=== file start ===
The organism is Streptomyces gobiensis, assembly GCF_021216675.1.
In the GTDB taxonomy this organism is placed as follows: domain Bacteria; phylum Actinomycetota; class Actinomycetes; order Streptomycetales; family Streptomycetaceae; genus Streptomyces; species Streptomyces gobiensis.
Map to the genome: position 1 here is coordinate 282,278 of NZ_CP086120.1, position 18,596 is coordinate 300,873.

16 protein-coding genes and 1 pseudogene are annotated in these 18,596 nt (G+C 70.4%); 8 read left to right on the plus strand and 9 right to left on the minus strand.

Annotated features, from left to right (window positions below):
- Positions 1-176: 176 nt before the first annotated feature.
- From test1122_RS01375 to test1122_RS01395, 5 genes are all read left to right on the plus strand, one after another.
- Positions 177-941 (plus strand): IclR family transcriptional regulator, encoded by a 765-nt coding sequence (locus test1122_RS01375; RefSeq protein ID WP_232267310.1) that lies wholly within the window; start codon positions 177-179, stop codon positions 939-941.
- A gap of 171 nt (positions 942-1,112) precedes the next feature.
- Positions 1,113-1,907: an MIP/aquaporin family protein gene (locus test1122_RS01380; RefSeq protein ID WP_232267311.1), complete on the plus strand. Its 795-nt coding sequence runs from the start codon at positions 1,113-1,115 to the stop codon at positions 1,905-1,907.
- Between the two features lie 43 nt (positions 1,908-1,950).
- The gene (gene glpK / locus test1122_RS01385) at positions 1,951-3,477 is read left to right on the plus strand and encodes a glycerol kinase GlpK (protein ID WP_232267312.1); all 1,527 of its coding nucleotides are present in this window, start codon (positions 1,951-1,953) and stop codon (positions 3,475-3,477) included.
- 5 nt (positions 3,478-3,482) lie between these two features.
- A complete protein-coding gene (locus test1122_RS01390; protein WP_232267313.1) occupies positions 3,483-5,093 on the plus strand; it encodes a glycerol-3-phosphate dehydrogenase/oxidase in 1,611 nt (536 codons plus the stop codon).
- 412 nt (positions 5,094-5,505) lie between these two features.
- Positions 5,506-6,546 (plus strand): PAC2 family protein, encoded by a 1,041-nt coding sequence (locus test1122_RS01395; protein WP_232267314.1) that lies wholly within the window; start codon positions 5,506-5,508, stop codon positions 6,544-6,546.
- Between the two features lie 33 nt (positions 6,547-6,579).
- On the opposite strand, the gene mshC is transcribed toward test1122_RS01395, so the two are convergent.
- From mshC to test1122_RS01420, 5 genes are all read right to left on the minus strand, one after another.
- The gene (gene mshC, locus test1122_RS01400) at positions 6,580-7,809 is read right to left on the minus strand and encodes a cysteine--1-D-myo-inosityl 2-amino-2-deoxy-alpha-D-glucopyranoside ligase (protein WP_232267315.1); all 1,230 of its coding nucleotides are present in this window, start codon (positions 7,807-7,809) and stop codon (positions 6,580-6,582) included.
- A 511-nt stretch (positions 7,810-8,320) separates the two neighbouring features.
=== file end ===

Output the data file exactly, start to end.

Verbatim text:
The organism is Streptomyces gobiensis, assembly GCF_021216675.1.
In the GTDB taxonomy this organism is placed as follows: domain Bacteria; phylum Actinomycetota; class Actinomycetes; order Streptomycetales; family Streptomycetaceae; genus Streptomyces; species Streptomyces gobiensis.
Map to the genome: position 1 here is coordinate 282,278 of NZ_CP086120.1, position 18,596 is coordinate 300,873.

16 protein-coding genes and 1 pseudogene are annotated in these 18,596 nt (G+C 70.4%); 8 read left to right on the plus strand and 9 right to left on the minus strand.

Annotated features, from left to right (window positions below):
- Positions 1-176: 176 nt before the first annotated feature.
- From test1122_RS01375 to test1122_RS01395, 5 genes are all read left to right on the plus strand, one after another.
- Positions 177-941 (plus strand): IclR family transcriptional regulator, encoded by a 765-nt coding sequence (locus test1122_RS01375; RefSeq protein ID WP_232267310.1) that lies wholly within the window; start codon positions 177-179, stop codon positions 939-941.
- A gap of 171 nt (positions 942-1,112) precedes the next feature.
- Positions 1,113-1,907: an MIP/aquaporin family protein gene (locus test1122_RS01380; RefSeq protein ID WP_232267311.1), complete on the plus strand. Its 795-nt coding sequence runs from the start codon at positions 1,113-1,115 to the stop codon at positions 1,905-1,907.
- Between the two features lie 43 nt (positions 1,908-1,950).
- The gene (gene glpK / locus test1122_RS01385) at positions 1,951-3,477 is read left to right on the plus strand and encodes a glycerol kinase GlpK (protein ID WP_232267312.1); all 1,527 of its coding nucleotides are present in this window, start codon (positions 1,951-1,953) and stop codon (positions 3,475-3,477) included.
- 5 nt (positions 3,478-3,482) lie between these two features.
- A complete protein-coding gene (locus test1122_RS01390; protein WP_232267313.1) occupies positions 3,483-5,093 on the plus strand; it encodes a glycerol-3-phosphate dehydrogenase/oxidase in 1,611 nt (536 codons plus the stop codon).
- 412 nt (positions 5,094-5,505) lie between these two features.
- Positions 5,506-6,546 (plus strand): PAC2 family protein, encoded by a 1,041-nt coding sequence (locus test1122_RS01395; protein WP_232267314.1) that lies wholly within the window; start codon positions 5,506-5,508, stop codon positions 6,544-6,546.
- Between the two features lie 33 nt (positions 6,547-6,579).
- On the opposite strand, the gene mshC is transcribed toward test1122_RS01395, so the two are convergent.
- From mshC to test1122_RS01420, 5 genes are all read right to left on the minus strand, one after another.
- The gene (gene mshC, locus test1122_RS01400) at positions 6,580-7,809 is read right to left on the minus strand and encodes a cysteine--1-D-myo-inosityl 2-amino-2-deoxy-alpha-D-glucopyranoside ligase (protein WP_232267315.1); all 1,230 of its coding nucleotides are present in this window, start codon (positions 7,807-7,809) and stop codon (positions 6,580-6,582) included.
- A 511-nt stretch (positions 7,810-8,320) separates the two neighbouring features.